The UK Government has launched its new five-year National Cyber Security Strategy stating that it will spend a total of £1.9 billion over the next five years to realise its vision that by 2021 “the UK is secure and resilient to cyber threats, prosperous and secure in the digital world”. This vision is built on three pillars: Defend, Deter and Develop.
The Strategy states that Government will play an expanded role in driving change in cyber security in the UK with a focus on the following four broad areas.
Levers and incentives
The Government “will invest to maximise the potential of a truly innovative UK cyber sector” by supporting start-ups and investing in innovation. The Government will also “make use of all available levers, including the forthcoming General Data Protection Regulation (GDPR), to drive up standards of cyber security across the economy, including, if required, through regulation”.
Expanded intelligence and law enforcement focus on the threat
The intelligence agencies, the Ministry of Defence, the police and the National Crime Agency “will expand their efforts to identify, anticipate and disrupt hostile cyber activities by foreign actors, cyber criminals and terrorists.”
Development and deployment of technology in partnership with industry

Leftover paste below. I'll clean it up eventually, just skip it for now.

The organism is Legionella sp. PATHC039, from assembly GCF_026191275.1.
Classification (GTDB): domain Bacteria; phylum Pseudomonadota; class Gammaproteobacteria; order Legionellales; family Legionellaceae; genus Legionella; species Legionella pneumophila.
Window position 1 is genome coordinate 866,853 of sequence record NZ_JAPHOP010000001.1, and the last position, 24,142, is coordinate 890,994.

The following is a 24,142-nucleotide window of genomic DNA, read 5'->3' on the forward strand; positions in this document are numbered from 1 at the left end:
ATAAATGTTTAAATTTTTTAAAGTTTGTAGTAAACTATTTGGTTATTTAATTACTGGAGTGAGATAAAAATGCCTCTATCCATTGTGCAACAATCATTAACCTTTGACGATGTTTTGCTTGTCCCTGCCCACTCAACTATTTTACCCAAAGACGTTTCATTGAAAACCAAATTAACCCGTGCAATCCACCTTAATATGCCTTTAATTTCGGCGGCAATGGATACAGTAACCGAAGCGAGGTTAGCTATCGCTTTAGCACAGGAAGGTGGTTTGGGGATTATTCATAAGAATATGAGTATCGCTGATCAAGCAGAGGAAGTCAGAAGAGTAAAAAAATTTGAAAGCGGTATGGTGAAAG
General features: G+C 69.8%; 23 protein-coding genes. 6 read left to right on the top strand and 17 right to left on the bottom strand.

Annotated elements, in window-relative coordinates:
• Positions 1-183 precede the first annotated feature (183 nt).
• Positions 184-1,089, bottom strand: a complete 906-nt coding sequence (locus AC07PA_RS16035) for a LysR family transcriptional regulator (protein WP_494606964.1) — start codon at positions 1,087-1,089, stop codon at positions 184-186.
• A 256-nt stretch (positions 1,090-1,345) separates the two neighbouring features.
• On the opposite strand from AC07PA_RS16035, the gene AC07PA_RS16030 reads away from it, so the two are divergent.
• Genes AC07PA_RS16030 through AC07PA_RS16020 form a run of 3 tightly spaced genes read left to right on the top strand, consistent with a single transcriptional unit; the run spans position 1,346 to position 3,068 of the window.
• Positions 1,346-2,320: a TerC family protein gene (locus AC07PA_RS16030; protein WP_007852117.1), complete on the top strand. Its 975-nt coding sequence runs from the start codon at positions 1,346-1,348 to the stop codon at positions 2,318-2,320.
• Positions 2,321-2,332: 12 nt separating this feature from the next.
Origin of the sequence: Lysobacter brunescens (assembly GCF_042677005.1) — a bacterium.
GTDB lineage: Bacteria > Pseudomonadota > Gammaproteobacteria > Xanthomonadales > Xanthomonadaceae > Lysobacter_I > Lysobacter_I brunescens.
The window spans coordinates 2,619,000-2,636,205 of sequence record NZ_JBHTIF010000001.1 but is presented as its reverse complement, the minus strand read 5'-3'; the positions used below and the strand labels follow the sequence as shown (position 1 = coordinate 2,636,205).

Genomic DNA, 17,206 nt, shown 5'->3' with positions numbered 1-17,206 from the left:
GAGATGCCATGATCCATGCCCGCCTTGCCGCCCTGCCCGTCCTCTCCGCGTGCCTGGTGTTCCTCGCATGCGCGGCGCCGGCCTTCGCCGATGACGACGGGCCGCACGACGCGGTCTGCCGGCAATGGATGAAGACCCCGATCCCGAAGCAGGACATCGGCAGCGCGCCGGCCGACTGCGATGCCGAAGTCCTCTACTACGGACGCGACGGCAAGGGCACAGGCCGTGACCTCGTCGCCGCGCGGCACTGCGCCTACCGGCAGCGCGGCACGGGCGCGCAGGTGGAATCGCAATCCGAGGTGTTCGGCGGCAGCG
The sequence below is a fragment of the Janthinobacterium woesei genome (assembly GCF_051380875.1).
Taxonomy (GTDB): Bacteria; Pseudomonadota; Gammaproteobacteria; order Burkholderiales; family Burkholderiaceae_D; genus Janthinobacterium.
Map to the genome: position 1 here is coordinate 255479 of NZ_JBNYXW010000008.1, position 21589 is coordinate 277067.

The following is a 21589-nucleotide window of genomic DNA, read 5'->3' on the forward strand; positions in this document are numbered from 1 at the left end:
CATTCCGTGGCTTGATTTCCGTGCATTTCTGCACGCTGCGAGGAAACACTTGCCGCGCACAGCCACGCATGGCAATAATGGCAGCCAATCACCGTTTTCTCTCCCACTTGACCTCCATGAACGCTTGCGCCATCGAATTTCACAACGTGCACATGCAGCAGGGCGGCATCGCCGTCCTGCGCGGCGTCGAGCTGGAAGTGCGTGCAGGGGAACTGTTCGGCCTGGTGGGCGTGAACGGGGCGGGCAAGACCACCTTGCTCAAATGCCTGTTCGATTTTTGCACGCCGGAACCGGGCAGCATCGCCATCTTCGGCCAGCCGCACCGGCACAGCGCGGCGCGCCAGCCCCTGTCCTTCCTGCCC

The Government will adopt Active Cyber Defence measures, which will include working with Communication Service Providers (CSPs) to block malware attacks “by restricting access to specific domains or web sites that are known sources of malware.” This is known as DNS blocking/filtering and was the subject of some controversy when it was first set out by Ciaran Martin, the head of the National Cyber Security Centre, at a conference in September.
National Cyber Security Centre (NCSC)
The Government has established a single, central body for cyber security at a national level. The NCSC, which is part of GCHQ, will “manage national cyber incidents, provide an authoritative voice and centre of expertise on cyber security, and deliver tailored support and advice to departments, the Devolved Administrations, regulators and businesses.”
The Strategy also states that in order to ensure that its interventions are having a substantive impact on overall national cyber security and resilience, Government “will seek to define, analyse and present data which measures the state of our collective cyber security and our success in meeting our strategic goals.”
For more information, see: the National Cyber Security Strategy 2016 to 2021 and an NCSC explainer of the Active Cyber Defence programme